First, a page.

# Numbers

Numbers in the Puppet language are normal integers and floating point numbers.

You can work with numbers using arithmetic operators.

Numbers are written without quotation marks, and can consist only of:
• Digits.

• An optional negative sign (`-`). This is actually the unary negation operator rather than part of the number. Explicit positive signs (`+`) aren’t allowed.

• An optional decimal point, which results in a floating point value.

• An optional `e` or `E` for scientific notation of floating point values.

• An `0` prefix for octal base, or `0x` or `0X` prefix hexidecimal base.

## Integers

Integers are numbers without decimal points.

If you divide two integers, the result is not a float. Instead, Puppet truncates the remainder. For example:
``````\$my_number = 2 / 3    # evaluates to 0
\$your_number = 5 / 3  # evaluates to 1``````

## Floating point numbers

Floating point numbers (“floats”) are numbers that include a fractional value after a decimal point, including a fractional value of zero, as in `2.0`.

If an expression includes both integer and float values, the result is a float:
``````\$some_number = 8 * -7.992           # evaluates to -63.936
\$another_number = \$some_number / 4  # evaluates to -15.984``````
Floating point numbers between -1 and 1 cannot start with a bare decimal point. They must have a zero before the decimal point:
``````\$product = 8 * .12 # syntax error
\$product = 8 * 0.12 # OK``````
You can express floating point numbers in scientific notation: append `e` or `E`, plus an exponent, and the preceding number is multiplied by 10 to the power of that exponent. Numbers in scientific notation are always floats:
``\$product = 8 * 3e5  # evaluates to 2400000.0``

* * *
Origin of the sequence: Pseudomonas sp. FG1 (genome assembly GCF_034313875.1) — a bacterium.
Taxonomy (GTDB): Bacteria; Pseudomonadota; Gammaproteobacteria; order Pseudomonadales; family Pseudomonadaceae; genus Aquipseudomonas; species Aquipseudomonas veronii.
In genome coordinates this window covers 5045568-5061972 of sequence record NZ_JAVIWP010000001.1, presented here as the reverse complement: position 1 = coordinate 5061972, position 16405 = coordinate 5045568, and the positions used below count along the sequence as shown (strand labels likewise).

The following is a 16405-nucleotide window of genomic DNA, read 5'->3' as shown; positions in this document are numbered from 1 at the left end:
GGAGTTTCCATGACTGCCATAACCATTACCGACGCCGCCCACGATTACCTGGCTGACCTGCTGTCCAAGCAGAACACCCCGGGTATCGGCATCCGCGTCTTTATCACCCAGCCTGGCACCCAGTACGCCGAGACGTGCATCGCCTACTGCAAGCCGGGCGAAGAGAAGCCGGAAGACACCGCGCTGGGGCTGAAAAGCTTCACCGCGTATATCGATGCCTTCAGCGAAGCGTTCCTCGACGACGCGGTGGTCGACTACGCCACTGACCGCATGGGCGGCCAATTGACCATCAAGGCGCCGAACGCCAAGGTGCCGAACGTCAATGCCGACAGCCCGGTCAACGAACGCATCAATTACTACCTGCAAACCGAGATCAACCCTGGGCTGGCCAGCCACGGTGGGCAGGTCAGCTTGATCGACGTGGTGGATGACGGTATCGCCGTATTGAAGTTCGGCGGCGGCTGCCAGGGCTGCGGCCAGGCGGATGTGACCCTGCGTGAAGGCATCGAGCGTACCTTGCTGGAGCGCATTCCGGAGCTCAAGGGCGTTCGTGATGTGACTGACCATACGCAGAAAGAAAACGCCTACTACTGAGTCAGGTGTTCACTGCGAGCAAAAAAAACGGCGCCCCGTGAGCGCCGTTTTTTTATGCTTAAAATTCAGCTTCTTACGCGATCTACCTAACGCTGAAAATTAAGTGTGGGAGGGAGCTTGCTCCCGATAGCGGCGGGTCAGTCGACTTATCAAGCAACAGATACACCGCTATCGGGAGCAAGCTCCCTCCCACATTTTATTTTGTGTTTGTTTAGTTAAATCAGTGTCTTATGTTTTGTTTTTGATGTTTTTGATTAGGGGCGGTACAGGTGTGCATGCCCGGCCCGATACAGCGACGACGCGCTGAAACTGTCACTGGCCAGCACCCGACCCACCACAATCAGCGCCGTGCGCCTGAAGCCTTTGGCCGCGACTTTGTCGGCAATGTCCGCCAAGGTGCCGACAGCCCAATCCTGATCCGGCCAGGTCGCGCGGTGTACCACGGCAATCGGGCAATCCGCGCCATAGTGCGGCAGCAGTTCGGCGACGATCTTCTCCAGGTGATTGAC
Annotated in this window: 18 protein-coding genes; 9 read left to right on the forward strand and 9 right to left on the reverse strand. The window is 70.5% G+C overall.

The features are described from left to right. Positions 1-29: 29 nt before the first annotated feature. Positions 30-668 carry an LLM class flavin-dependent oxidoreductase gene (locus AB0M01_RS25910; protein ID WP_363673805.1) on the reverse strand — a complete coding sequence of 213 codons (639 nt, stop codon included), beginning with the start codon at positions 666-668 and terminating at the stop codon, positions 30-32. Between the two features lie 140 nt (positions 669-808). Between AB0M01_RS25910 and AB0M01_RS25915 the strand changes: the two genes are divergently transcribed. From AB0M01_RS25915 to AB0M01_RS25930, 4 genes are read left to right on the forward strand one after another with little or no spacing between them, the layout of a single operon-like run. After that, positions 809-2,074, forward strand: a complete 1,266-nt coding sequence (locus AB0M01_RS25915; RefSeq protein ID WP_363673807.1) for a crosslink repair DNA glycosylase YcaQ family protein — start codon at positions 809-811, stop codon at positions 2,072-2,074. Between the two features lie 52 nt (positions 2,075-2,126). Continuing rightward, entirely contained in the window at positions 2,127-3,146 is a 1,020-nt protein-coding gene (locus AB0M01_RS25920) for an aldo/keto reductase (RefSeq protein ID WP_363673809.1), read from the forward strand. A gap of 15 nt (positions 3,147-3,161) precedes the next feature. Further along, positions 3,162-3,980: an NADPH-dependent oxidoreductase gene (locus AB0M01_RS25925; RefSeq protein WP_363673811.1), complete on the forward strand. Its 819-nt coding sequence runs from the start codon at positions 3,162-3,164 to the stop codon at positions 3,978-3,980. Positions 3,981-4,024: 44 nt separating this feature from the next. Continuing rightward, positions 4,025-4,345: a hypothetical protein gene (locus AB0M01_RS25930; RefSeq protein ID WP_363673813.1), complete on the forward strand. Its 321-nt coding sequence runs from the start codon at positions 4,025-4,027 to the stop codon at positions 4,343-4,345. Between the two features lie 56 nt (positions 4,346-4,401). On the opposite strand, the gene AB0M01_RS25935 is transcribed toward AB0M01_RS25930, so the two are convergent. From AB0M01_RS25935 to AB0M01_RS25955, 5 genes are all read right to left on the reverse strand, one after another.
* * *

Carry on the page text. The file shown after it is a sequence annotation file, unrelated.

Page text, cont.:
Integer values can be expressed in decimal notation (base 10), octal notation (base 8), and hexadecimal notation (base 16).

Decimal (base 10) integers (other than `0`) must not start with a `0`.

Octal (base 8) integers have a prefix of `0` (zero), followed by octal digits `0` to `7`.

Hexadecimal (base 16) integers have a prefix of 0x or 0X, followed by hexadecimal digits `0` to `9`, `a` to `f`, or `A` to `F`.

Floats can't be expressed in octal or hexadecimal.

Examples:
``````# octal
\$value = 0777   # evaluates to decimal 511
\$value = 0789   # Error, invalid octal
\$value = 0777.3 # Error, invalid octal

\$value = 0x777 # evaluates to decimal 1911
\$value = 0xdef # evaluates to decimal 3567
\$value = 0Xdef # same as above
\$value = 0xDEF # same as above
\$value = 0xLMN # Error, invalid hex``````

## Converting numbers to strings

Numbers are automatically converted to strings when interpolated into a string. The automatic conversion uses decimal (base 10) notation.

You can also cast a number into a string directly, by declaring a new `String` object.

Examples:
``````\$from_integer = String(342)
\$from_float   = String(3.14159)``````

To convert numbers to non-decimal string representations, use the `sprintf` function.

## Converting strings to numbers

Arithmetic operators in an expression automatically convert strings to numbers, but in all other contexts (for example, resource attributes or function arguments), Puppet won’t automatically convert strings to numbers.